“What,” said he, “makes the difference between
man and all the rest of animal creation?
beast that strays beside me has the same corporal
necessities with myself; he is hungry, and crops
the grass, he is thirsty, and drinks the stream, his
thirst and hunger are appeased, he is satisfied, and
sleeps; he rises again, and he is hungry, he is
again fed, and is at rest.
I am hungry and thirsty
like him, but when thirst and hunger cease, I am
not at rest; I am, like him, pained with want, but
am not, like him, satisfied with fullness.
intermediate hours are tedious and gloomy; I long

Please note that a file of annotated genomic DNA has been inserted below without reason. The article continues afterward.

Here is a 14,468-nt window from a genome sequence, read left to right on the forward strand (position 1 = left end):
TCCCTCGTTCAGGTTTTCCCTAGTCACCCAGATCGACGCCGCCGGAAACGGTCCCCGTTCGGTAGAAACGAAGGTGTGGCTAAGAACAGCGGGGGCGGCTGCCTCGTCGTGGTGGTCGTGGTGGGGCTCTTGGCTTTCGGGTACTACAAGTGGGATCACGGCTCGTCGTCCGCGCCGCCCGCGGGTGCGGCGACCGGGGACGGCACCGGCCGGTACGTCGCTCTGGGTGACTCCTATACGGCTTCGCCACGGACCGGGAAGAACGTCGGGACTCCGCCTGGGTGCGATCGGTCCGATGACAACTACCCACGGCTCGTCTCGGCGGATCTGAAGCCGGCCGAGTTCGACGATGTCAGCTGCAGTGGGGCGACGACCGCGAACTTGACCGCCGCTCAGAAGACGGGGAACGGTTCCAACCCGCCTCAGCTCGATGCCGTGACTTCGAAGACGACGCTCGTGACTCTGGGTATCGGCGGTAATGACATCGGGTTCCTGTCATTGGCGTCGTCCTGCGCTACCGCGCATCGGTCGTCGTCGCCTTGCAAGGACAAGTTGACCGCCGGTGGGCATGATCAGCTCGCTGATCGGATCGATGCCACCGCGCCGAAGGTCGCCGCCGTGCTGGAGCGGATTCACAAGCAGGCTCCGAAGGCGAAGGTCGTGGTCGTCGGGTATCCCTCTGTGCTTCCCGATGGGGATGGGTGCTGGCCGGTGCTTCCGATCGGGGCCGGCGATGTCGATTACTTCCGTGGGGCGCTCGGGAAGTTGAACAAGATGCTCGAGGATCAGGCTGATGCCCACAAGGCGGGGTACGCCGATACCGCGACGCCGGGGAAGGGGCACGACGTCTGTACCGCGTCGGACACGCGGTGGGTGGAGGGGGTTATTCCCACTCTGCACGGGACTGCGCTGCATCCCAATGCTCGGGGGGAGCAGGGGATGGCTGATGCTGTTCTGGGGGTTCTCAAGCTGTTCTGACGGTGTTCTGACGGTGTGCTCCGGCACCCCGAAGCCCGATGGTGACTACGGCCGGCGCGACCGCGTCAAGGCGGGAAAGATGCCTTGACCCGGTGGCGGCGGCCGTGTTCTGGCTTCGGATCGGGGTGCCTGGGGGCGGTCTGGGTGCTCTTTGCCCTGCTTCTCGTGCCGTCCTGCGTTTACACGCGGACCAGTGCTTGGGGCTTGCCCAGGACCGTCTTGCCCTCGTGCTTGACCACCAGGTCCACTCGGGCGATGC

again to be hungry that I may again quicken my
The birds peck the berries or the corn,
and fly away to the groves, where they sit in
seeming happiness on the branches, and waste
their lives in tuning one unvaried series of
I likewise can call the lutanist and the
singer, but the sounds that pleased me yesterday
weary me today, and will grow yet more
I can discover within me
no power of perception which is not glutted with
its proper pleasure, yet I do not feel myself
Man has surely some latent sense for
which this place affords no gratification, or he
has some desires distinct from sense, which must
be satisfied before he can be happy.”
(Ch. 2, pp.